If you’ve been following this blog for long, you know what’s about to happen: another look at one-click installers available with the WebFaction control panel. This entry covers private database instances for MySQL and PostgreSQL.
For most applications, the shared MySQL and PostgreSQL databases are appropriate and easy to use. Routine database management, like creating databases and database users, can be done with the WebFaction control panel. The shared databases are also available by way of the phpMyAdmin and phpPgAdmin web-based administration tools for running queries and exploring your data. For the vast majority of use cases, the shared databases are a sensible choice.
But in some circumstances, we recommend the use of the private database instance installers for MySQL and PostgreSQL. In particular, private database instances are known to be useful in two special cases: custom configuration and the “bad neighbor” problem.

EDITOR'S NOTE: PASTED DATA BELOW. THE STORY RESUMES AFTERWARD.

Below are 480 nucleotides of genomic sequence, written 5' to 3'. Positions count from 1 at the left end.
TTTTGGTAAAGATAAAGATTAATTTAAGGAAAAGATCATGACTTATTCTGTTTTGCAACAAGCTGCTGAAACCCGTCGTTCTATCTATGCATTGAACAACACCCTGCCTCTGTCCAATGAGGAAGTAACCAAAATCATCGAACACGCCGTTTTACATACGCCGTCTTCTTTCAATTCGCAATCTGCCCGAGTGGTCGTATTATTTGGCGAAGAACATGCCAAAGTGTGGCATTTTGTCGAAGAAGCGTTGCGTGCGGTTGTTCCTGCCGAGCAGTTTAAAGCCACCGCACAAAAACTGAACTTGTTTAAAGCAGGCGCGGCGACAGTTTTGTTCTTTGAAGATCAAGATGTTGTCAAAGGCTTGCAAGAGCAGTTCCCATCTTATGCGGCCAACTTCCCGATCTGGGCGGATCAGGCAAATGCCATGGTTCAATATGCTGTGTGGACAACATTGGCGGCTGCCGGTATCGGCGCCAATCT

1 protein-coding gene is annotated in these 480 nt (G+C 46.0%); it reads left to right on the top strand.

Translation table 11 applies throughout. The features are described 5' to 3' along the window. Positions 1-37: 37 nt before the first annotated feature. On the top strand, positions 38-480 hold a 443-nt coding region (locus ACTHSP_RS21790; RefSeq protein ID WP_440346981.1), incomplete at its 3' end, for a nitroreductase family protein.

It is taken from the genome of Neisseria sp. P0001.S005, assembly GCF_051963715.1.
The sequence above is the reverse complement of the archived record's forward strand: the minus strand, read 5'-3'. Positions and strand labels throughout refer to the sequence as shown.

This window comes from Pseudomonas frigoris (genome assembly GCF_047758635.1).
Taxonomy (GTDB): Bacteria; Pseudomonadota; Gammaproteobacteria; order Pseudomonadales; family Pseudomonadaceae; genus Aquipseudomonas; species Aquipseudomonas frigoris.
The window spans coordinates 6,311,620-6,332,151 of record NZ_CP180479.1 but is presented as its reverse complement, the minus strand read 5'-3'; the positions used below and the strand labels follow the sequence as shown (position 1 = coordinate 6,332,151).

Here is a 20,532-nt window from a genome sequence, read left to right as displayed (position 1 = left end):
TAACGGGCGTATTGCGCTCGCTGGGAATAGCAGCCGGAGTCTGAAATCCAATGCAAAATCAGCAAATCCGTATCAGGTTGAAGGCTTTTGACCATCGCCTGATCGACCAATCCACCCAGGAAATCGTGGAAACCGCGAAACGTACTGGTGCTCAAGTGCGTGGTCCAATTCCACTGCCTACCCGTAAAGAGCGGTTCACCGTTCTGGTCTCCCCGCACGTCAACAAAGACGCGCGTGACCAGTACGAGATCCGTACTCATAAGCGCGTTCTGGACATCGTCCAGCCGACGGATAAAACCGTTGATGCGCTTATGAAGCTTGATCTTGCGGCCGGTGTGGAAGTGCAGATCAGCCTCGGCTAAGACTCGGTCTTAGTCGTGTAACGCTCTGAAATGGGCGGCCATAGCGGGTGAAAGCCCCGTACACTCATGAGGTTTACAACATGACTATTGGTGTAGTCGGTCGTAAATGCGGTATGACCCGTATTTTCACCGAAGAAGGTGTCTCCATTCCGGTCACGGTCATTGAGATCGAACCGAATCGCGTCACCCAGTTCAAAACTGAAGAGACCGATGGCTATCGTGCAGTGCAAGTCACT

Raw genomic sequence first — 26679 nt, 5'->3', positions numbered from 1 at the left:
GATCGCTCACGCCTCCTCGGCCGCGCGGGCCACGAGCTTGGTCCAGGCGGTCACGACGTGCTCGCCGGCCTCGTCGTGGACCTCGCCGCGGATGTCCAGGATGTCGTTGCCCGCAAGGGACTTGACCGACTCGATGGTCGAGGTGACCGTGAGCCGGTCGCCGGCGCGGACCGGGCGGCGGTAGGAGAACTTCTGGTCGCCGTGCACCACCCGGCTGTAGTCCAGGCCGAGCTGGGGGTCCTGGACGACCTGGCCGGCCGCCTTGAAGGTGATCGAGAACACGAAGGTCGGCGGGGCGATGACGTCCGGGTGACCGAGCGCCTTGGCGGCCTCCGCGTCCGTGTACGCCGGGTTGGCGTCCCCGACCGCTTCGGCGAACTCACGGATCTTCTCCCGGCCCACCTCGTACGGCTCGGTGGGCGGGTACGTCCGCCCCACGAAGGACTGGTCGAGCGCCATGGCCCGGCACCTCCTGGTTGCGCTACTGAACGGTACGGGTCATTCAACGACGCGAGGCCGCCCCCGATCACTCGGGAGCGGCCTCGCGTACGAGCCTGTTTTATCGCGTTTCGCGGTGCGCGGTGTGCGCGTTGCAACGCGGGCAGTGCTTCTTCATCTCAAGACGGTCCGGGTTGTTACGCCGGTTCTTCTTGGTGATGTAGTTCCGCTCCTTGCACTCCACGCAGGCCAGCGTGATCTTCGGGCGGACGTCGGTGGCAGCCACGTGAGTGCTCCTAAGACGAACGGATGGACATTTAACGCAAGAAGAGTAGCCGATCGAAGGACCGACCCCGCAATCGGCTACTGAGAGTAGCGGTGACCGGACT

Private databases are handy when you want to take control of your database configuration. The shared databases are managed by the system administration team, so you cannot alter their settings. With a private database instance, you can change configuration values to your own specific needs, but without the hassle of compiling up from scratch.
Private databases are also useful when the “bad neighbor” problem presents itself. A “bad neighbor” appears when one database user consumes significantly more of the shared database’s resources than others. Switching that user from a shared database to a private instance makes performance expectations more consistent for all users on the server.
Both the PostgreSQL and MySQL installers benefit from using the server’s globally installed binaries and libraries, so you don’t have to worry about updating the database after security releases. When a private instance is installed, the installer creates two cronjobs: one to make sure the database is up and running every 20 minutes, and another to dump all of the instances databases to a file once per day. For more information, check out our private database documentation, including sample usage for Django and WordPress applications.
If a private database instance sounds like it might be useful to you, give it a try, and if you have any questions or need any help, join us in the Q&A Community.